Paris Match: According to the United Nations too, there are three million Syrian refugees in neighboring countries, what amounts to one eighth of Syria’s population. Are all those allied with terrorists?
Bashar el Assad : No, no. Those who left Syria are generally people who left because of terrorism. There are those who support terrorism, and there are those who support the state but left because of the security situation. There is also a significant number of those who do not support any side.
Paris Match: From a military perspective, do you have the means which enable you to win this war?
President Assad: Now we are fighting states, not only gangs. Billions of dollars are spent on those gangs. They receive arms from different countries, including Turkey. So, it is not an easy war from a military perspective. Nevertheless, the Syrian Army is winning in many places. On the other hand, no one can say how this war will end or when. But the major war for them in the beginning was how to win the hearts of the Syrians; and they have lost this war. The communities which embraced terrorists have become very small, and that is the reason why the army is winning. So, we have to look at this war militarily, socially, and politically.
Paris Match: But they haven’t lost yet, since half your territories are out of your control.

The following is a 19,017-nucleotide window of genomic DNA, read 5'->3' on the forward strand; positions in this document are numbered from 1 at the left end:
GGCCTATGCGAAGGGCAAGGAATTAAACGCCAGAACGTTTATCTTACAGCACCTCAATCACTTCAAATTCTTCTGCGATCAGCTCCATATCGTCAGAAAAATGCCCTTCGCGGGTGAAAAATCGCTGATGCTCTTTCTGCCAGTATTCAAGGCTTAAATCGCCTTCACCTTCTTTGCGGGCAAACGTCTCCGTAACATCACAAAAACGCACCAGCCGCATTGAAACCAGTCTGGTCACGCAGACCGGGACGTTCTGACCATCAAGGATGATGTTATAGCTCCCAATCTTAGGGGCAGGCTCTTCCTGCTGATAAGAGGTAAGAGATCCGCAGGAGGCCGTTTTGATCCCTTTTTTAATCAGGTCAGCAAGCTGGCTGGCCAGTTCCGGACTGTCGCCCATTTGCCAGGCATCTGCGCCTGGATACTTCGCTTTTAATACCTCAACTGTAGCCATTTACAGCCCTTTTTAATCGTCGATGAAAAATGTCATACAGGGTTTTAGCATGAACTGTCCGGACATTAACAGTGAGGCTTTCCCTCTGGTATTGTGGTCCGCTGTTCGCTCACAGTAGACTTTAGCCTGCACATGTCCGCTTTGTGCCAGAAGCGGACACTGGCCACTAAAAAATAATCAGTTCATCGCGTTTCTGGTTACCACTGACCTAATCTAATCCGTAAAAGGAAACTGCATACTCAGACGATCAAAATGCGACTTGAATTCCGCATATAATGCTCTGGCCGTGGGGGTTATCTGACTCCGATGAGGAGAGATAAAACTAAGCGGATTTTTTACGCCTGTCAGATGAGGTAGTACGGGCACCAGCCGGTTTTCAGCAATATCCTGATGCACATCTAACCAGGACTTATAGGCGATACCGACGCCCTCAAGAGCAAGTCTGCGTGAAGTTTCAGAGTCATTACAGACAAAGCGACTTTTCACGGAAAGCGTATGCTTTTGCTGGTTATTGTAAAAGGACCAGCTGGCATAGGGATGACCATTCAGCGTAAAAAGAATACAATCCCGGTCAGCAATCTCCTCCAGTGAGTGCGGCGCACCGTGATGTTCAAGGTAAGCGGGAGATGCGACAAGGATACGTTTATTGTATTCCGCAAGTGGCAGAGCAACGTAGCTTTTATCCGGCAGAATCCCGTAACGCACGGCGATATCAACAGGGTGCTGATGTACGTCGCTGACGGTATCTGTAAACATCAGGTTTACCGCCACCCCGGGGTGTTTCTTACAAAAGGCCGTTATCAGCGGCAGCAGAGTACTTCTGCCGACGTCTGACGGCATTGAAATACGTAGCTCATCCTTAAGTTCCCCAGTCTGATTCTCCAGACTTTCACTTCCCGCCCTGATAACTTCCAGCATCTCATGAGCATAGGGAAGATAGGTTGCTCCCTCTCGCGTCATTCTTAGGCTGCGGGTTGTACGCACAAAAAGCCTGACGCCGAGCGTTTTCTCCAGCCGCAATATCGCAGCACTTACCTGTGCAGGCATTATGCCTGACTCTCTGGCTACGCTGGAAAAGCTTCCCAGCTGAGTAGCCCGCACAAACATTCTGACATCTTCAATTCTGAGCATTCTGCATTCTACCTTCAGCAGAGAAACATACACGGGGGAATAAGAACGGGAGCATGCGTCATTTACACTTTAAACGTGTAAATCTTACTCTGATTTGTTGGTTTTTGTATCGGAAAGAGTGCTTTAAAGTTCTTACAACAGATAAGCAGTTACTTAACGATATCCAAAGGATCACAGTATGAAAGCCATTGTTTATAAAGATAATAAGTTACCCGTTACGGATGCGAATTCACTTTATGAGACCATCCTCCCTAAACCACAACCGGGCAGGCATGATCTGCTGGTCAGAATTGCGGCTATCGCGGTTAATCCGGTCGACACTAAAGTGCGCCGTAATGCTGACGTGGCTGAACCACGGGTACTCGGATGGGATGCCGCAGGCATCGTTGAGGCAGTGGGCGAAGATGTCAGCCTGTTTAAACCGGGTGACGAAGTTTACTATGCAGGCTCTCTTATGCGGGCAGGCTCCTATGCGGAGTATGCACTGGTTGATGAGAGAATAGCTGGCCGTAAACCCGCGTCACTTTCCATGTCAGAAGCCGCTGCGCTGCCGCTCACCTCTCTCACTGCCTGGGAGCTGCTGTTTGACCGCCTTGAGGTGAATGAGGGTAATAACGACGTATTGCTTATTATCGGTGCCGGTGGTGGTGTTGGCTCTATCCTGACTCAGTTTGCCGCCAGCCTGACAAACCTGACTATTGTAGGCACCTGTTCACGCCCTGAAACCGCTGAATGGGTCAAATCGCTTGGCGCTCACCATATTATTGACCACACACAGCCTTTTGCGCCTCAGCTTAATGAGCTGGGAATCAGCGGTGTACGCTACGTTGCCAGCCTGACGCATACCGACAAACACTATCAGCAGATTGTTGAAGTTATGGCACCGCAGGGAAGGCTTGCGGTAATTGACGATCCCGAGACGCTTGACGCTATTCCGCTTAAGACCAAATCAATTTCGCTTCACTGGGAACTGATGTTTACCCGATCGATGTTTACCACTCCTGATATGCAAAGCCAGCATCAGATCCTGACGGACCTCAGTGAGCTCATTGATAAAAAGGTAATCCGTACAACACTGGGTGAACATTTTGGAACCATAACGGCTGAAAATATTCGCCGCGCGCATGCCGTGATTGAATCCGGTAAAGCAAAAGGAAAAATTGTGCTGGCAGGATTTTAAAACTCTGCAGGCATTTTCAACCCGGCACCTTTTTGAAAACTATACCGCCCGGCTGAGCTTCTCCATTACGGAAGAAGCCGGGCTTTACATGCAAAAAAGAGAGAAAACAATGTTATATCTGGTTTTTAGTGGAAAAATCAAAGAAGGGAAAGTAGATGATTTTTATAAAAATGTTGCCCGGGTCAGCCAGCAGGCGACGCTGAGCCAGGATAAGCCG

Bashar el Assad : The Syrian Army doesn’t have a presence everywhere, and it’s impossible for it to be everywhere. Consequently, in any place that the Syrian Army doesn’t have a presence, terrorists cross the borders and enter that region. But the Syrian Army has been able to regain control over any region it decided to enter. This is not a war between two armies where you can say that they took a certain part and we took another part. The war now is not like that. We are talking about terrorist groups which suddenly infiltrate a city or a village. That’s why it’s going to be a long and difficult war.
Paris Match: Many people say that the solution lies in your departure. Do you believe that your departure is the solution?
Bashar el Assad : The president of any state in the world takes office through constitutional measures and leaves office through constitutional measures as well. No President can be installed or deposed through chaos. The tangible evidence for this is the outcome of the French policy when they attacked Gaddafi. What was the result? Chaos ensued after Gaddafi’s departure. So, was his departure the solution? Have things improved, and has Libya become a democracy? The state is like a ship; and when there is a storm, the captain doesn’t run away and leave his ship to sink. If passengers on that ship decided to leave, the captain should be the last one to leave, not the first.
Paris Match: This means that the captain is prepared to die. You talked about Gaddafi. Do you fear facing the same fate and to meet your death like Saddam Hussein and Gaddafi?
Bashar el Assad : A captain doesn’t think of life and death, he thinks of saving his ship. If the ship sinks, everybody will die, so we would rather save the country. But I want to stress an important point here. Remaining president had never been my objective, before, during, or after the crisis. But we as Syrians will never accept that Syria become a western puppet state. This is one of our most important objectives and principles.
Paris Match: Let’s talk about ISIS. Some people say that the Syrian regime encouraged the rise of Islamic extremists in order to divide the opposition. How do you respond to that?